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Leading causes of occupational injuries in construction industry

On Behalf of | Mar 22, 2018 | Firm News, Workplace Accidents

There are a multitude of circumstances in which a dangerous workplace incident can occur. However, some tend to be more prevalent than others, and recent reports suggest that one of the leading causes of occupational injuries for construction workers in Colorado and elsewhere lies in caught-in, caught between accidents. With an alarming portion of these incidents resulting in serious injuries or death, addressing any hazards in the workplace could be essential to employee safety.

The Occupational Safety and Health Administration suggests that the majority of construction accidents fall under four types of incidents. These include falls, struck-by incidents, electrocutions and caught-in, caught-between incidents. When it comes to the latter, the majority of incidents involve a worker who was either crushed by a collapse of materials or caught up in construction equipment.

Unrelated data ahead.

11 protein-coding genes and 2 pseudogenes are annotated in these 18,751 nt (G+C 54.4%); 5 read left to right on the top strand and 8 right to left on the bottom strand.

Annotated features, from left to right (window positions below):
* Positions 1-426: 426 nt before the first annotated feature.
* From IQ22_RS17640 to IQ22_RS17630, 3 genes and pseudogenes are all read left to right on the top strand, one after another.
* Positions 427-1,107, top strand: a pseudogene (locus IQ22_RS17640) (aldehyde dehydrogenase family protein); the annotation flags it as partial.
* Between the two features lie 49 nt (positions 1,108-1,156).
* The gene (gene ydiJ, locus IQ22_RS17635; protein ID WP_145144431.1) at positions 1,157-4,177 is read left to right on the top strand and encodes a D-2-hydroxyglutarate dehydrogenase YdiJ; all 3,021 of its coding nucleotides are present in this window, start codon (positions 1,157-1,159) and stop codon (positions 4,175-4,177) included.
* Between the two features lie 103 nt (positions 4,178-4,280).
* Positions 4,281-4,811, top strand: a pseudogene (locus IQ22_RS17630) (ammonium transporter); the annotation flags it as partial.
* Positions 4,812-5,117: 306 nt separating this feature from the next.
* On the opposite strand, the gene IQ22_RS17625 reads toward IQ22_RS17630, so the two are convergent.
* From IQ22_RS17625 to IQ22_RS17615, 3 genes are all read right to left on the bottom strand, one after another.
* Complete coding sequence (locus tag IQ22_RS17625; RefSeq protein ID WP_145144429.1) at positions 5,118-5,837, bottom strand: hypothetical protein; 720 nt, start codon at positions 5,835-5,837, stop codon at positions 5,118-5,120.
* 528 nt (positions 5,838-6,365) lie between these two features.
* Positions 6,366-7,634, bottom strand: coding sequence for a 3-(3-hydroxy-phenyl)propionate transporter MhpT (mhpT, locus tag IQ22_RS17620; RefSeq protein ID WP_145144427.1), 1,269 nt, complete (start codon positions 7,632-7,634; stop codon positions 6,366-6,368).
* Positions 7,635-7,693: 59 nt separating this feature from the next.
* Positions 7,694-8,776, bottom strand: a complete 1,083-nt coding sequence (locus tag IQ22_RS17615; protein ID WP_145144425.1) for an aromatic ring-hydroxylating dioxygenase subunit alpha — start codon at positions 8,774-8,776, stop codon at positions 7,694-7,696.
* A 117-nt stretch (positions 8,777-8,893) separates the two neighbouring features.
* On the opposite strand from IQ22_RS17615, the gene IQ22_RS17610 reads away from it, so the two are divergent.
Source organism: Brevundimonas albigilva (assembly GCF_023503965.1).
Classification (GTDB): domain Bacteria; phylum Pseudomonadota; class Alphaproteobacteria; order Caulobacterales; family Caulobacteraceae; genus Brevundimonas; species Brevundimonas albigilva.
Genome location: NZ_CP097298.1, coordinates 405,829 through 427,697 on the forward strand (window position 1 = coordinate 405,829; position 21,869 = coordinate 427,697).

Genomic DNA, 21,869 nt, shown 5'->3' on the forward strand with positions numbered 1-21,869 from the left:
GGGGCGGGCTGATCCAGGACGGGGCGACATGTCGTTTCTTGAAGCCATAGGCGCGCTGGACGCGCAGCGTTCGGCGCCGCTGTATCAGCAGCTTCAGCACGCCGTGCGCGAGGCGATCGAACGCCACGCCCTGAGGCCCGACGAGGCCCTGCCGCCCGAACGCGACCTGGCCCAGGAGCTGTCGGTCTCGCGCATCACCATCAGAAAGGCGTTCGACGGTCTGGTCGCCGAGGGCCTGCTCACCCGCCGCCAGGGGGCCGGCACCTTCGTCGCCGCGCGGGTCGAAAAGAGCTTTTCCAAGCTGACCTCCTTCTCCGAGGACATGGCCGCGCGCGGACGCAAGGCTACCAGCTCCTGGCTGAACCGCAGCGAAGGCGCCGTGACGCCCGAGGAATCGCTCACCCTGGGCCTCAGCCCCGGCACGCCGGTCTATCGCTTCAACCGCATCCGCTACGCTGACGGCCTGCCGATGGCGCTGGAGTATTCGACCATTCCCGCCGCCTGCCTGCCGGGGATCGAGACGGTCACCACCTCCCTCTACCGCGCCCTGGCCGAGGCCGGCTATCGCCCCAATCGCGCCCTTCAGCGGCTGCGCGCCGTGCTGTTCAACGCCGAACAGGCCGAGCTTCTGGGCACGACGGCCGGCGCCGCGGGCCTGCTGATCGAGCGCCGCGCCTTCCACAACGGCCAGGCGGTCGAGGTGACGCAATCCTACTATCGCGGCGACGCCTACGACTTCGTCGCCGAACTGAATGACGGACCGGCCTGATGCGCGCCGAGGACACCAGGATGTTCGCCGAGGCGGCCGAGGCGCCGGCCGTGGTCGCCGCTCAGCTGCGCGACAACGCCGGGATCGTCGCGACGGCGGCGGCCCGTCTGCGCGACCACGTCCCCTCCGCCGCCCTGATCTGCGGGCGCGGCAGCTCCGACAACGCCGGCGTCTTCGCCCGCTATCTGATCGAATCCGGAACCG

While emergency officials typically respond to reports of such an incident quickly, in some cases, it can take time to rescue a worker from underneath heavy materials or machinery. The injuries a worker may suffer under similar circumstances can be severe, and they could prompt a need for long-term or permanent medical care. Should the accident prove fatal, surviving family members may be left with financial hardships that may accompany a sudden loss of income and end-of-life expenses.

Occupational injuries remain a serious concern, and those who suffer under similar circumstances may find themselves in search of financial relief. Victims of serious construction accidents may be eligible to receive financial assistance through the workers’ compensation insurance system, but the process can be intimidating. Fortunately, there are attorneys who can provide a person in Colorado with assistance in pursuing the full amount of compensation available.

Source: constructiondive.com, “Report: Caught-in, caught-between construction deaths rising“, Kim Slowey, March 20, 2018

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